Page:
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Alcohol Screen Recommended to Reduce Opioid-Induced Respiratory Depression Overdose

Urine drug monitoring (UDM) has become an important risk mitigation tool for treating patients receiving long-term opioid therapy (LTOT). Several opioid prescribing guidelines recommend UDM as a standard of care for patients with chronic non-cancer pain for whom LTOT is necessary.1-5 Most guidelines do not specify which tests should be included in such screens, but the standard of care is initial and ongoing monitoring to ensure medication safety and to mitigate risks for opioid-induced respiratory depression.

Urine drug monitoring offers a valued risk mitigation tool.

Opioid-induced respiratory depression is a major concern when patients receive opioid therapy. According to the Substance Abuse and Mental Health Services Administration’s (SAMHSA) Drug Abuse Warning Network (DAWN), in 2010, there were 438,718 emergency department (ED) visits related to opioid pain relievers and 408,021 ED visits related to benzodiazepine abuse, alone or in combination with other drugs.6 An estimated 81,365 (18.5%) of the opioid pain reliever ED visits involved alcohol, and an estimated 111,165 (27.2%) of the benzodiazepine ED visits involved alcohol. Of the 3,883 deaths linked to opioid pain relievers, 860 (22.1%) involved alcohol. Of the 1,512 deaths related to benzodiazepines, 324 (21.4%) involved alcohol.6

Alcohol was also involved in a number of opioid overdoses in the largest prospective, observational US cohort study, published in 2010 by Dasgupta et al.7 They found that 2,182,374 patients were prescribed opioid analgesics, and 80% of those also were prescribed a benzodiazepine.7 There were 629 deaths involving opioid analgesics, and alcohol was involved in 12.2% of the overdoses involving opioid analgesics.7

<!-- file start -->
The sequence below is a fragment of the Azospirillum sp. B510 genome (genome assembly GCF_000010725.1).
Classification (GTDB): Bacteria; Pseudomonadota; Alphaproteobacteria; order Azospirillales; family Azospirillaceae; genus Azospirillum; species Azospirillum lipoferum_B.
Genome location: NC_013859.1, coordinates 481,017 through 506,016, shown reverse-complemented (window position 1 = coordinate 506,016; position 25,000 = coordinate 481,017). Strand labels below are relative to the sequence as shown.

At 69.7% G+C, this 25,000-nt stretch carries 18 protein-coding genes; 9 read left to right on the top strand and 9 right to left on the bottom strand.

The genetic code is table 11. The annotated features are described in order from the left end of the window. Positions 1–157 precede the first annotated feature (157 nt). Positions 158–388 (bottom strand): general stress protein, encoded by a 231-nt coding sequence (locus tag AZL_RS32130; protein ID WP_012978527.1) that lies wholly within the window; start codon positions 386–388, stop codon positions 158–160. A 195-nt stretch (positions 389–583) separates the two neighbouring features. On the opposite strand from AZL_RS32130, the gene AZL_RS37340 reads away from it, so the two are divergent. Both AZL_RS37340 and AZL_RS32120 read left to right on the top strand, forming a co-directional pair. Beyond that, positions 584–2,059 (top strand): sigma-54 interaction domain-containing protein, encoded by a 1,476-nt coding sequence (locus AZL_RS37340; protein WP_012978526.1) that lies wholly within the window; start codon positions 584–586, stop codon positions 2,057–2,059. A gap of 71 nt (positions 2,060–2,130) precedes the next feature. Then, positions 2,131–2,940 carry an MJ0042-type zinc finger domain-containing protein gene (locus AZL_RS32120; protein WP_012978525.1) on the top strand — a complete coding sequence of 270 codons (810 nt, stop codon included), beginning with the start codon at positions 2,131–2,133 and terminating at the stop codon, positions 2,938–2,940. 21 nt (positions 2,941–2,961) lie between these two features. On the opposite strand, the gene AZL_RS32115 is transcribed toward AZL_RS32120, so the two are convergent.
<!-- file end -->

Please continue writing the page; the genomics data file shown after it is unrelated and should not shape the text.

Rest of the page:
These statistics support initial and ongoing monitoring of alcohol use together with the routine UDM, which for most Veterans Affairs (VA) hospitals includes at least “opiates,” methadone, amphetamines, barbiturates, phencyclidine, cocaine, and cannabinoids. Of note, the Washington State Agency Medical Directors’ Group, which has been at the forefront of opioid monitoring, released guidelines on prescribing opioids for pain, which consists of initial and ongoing UDM, including alcohol monitoring by ethyl glucuronide (EG) at least annually for all patients.8

Alcohol Monitoring Project

As part of a quality assurance project related to opioid use at the Samuel S. Stratton VA Medical Center, in Albany, New York, alcohol monitoring by EG was routinely done for all patients who received LTOT and who were monitored and/or seen in the pharmacy pain clinic.

The primary objective of this project was to assess how often EG is ordered, to enhance patient safety, and to minimize opioid morbidity and mortality by employing alcohol monitoring with EG. Secondary objectives were to provide recommendations to healthcare providers and education to patients on the risk of opioid-induced respiratory depression.


All non-cancer patients followed by the pharmacy pain clinic from June 2016 to September 2016 who received LTOT (≥ 3 months) plus or minus a benzodiazepine were screened and included in the study. Patients were identified electronically using the Tenth revision of the International Statistical Classification of Diseases and Related Health Problems (ICD-10). All opioids were included except for buprenorphine, tramadol, butorphanol, and pentazocine. The Institutional Review Board at the Samuel S. Stratton VA Medical Center reviewed this project and granted it an exemption in July 2016.